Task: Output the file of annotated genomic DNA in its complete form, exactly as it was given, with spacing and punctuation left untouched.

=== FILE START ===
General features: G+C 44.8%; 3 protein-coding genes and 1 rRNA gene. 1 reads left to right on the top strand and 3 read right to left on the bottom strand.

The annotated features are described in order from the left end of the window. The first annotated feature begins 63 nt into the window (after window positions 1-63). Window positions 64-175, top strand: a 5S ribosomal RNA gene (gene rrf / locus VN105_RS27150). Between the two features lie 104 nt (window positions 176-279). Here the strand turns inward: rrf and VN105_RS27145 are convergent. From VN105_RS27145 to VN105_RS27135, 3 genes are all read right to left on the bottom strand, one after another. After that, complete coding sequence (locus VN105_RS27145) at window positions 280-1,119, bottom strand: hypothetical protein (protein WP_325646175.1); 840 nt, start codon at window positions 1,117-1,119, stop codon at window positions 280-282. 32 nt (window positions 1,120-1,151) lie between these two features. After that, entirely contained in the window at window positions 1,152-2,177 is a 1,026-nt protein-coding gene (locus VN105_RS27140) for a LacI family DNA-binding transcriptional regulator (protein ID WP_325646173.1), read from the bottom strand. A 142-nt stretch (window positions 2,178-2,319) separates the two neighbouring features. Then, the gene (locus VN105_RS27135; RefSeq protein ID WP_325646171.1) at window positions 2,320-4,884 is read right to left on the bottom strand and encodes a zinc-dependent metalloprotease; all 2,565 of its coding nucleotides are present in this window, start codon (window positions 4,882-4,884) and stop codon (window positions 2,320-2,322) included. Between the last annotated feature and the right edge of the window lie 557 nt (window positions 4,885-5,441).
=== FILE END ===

General features: G+C 44.8%; 3 protein-coding genes and 1 rRNA gene. 1 reads left to right on the top strand and 3 read right to left on the bottom strand.

The annotated features are described in order from the left end of the window. The first annotated feature begins 63 nt into the window (after window positions 1-63). Window positions 64-175, top strand: a 5S ribosomal RNA gene (gene rrf / locus VN105_RS27150). Between the two features lie 104 nt (window positions 176-279). Here the strand turns inward: rrf and VN105_RS27145 are convergent. From VN105_RS27145 to VN105_RS27135, 3 genes are all read right to left on the bottom strand, one after another. After that, complete coding sequence (locus VN105_RS27145) at window positions 280-1,119, bottom strand: hypothetical protein (protein WP_325646175.1); 840 nt, start codon at window positions 1,117-1,119, stop codon at window positions 280-282. 32 nt (window positions 1,120-1,151) lie between these two features. After that, entirely contained in the window at window positions 1,152-2,177 is a 1,026-nt protein-coding gene (locus VN105_RS27140) for a LacI family DNA-binding transcriptional regulator (protein ID WP_325646173.1), read from the bottom strand. A 142-nt stretch (window positions 2,178-2,319) separates the two neighbouring features. Then, the gene (locus VN105_RS27135; RefSeq protein ID WP_325646171.1) at window positions 2,320-4,884 is read right to left on the bottom strand and encodes a zinc-dependent metalloprotease; all 2,565 of its coding nucleotides are present in this window, start codon (window positions 4,882-4,884) and stop codon (window positions 2,320-2,322) included. Between the last annotated feature and the right edge of the window lie 557 nt (window positions 4,885-5,441).